Rabat - English is the second most spoken foreign language in Morocco, according to the most recent data disclosed by High Commission for Planning.
Rabat – English is the second most spoken foreign language in Morocco, according to the most recent data disclosed by High Commission for Planning.
The result of the Sixth General Census of Population and Housing (RGPH 2014), which took place from 1 to 20 September 2014, found that English remains less popular than French in Morocco.
According to the same source, 66 percent of Moroccans can read and write in French, compared to only 18.3 percent who can read and write in English.
The results found that 89.8 % of Moroccans speak Darija (the Moroccan dialect), 96% of whom live in cities and 80.2 % in the countryside.
The results also revealed that Amazigh-speaking persons represent 26,7% of the population, 14% of whom speak Tachlhit, 7,6% Tamazight and 4,1% Tarifit.
Morocco witnessed a heated debate in recent years over the adoption of English as the country’s first foreign language, rather than French, with several minister and politicians calling for replacing French with English as the primary language of higher education.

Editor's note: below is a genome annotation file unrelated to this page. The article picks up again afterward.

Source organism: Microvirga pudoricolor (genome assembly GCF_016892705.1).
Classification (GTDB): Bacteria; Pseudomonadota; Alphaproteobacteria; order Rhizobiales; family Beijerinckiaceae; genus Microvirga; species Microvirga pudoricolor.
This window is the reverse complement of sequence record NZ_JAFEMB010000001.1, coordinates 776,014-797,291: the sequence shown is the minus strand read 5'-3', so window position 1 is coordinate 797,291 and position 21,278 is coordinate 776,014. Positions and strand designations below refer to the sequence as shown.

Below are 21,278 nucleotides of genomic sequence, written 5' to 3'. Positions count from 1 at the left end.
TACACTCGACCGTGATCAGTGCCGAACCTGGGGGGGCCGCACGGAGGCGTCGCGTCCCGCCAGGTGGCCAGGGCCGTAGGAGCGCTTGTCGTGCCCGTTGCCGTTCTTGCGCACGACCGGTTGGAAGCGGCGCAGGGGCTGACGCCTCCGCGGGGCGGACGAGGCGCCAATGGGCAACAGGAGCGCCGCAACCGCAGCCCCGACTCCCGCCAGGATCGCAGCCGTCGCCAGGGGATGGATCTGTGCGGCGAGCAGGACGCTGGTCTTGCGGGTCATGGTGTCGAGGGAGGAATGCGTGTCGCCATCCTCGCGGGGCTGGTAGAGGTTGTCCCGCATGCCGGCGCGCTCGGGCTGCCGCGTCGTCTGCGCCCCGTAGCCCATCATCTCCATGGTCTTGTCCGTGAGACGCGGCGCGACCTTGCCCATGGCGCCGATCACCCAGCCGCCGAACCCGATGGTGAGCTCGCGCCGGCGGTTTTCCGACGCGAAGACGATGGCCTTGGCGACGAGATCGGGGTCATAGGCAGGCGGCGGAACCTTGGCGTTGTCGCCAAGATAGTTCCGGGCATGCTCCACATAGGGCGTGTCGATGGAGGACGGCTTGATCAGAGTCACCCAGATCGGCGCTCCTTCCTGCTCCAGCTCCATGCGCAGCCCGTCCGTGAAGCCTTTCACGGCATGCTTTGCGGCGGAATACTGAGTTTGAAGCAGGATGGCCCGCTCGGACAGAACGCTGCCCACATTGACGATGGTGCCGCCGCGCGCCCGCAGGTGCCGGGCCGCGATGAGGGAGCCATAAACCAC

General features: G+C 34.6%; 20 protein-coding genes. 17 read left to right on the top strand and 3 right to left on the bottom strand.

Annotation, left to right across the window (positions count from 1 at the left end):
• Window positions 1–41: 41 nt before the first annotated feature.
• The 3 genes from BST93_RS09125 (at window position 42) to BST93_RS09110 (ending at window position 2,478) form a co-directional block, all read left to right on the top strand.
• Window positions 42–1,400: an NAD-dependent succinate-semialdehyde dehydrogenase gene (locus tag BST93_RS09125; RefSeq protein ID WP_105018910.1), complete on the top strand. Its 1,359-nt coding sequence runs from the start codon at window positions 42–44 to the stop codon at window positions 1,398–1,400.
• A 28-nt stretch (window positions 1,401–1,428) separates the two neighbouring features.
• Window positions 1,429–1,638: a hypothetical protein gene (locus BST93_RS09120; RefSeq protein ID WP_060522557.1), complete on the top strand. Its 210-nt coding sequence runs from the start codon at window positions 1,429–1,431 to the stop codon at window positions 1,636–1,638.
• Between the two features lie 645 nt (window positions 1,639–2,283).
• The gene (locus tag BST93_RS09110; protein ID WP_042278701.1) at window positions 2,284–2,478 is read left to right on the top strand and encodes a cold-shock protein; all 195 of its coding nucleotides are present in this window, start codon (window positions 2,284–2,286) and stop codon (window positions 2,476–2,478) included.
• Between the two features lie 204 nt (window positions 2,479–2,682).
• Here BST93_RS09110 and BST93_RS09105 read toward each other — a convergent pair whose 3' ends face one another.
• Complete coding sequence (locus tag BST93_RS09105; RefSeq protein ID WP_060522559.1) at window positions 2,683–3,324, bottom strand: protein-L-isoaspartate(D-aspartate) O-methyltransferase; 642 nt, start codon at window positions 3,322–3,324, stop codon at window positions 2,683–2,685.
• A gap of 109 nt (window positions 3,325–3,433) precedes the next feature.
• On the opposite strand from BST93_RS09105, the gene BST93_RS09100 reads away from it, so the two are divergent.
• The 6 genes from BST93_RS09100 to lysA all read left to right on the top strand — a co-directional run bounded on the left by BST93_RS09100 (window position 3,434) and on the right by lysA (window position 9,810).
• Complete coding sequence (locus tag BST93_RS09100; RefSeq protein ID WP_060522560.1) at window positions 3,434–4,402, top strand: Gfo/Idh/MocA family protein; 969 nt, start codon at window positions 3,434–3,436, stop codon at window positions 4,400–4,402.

In March 2014, Moroccan Minister of Higher Education Lahcen Daoudi, announced plans to make the switch from French to English.
Abdelilah Benkirane, the Head of Government, also stated earlier this year that Morocco must choose English as its primary language of education “because it is the language of today’s science, technology, and commerce.”
However, the necessary steps have not yet been taken and the primary language today in higher institutions remains French.
In June, Morocco’s think tank, the Rabat Center for Political and Strategic Studies submitted a report to the Supreme Council for Education, Training and Scientific Research, demanding the adoption of English as Morocco’s first foreign language instead of French.
Meanwhile, the Supreme Council’s administration did not take the necessary steps, and is currently still moving to keep French as a second official language.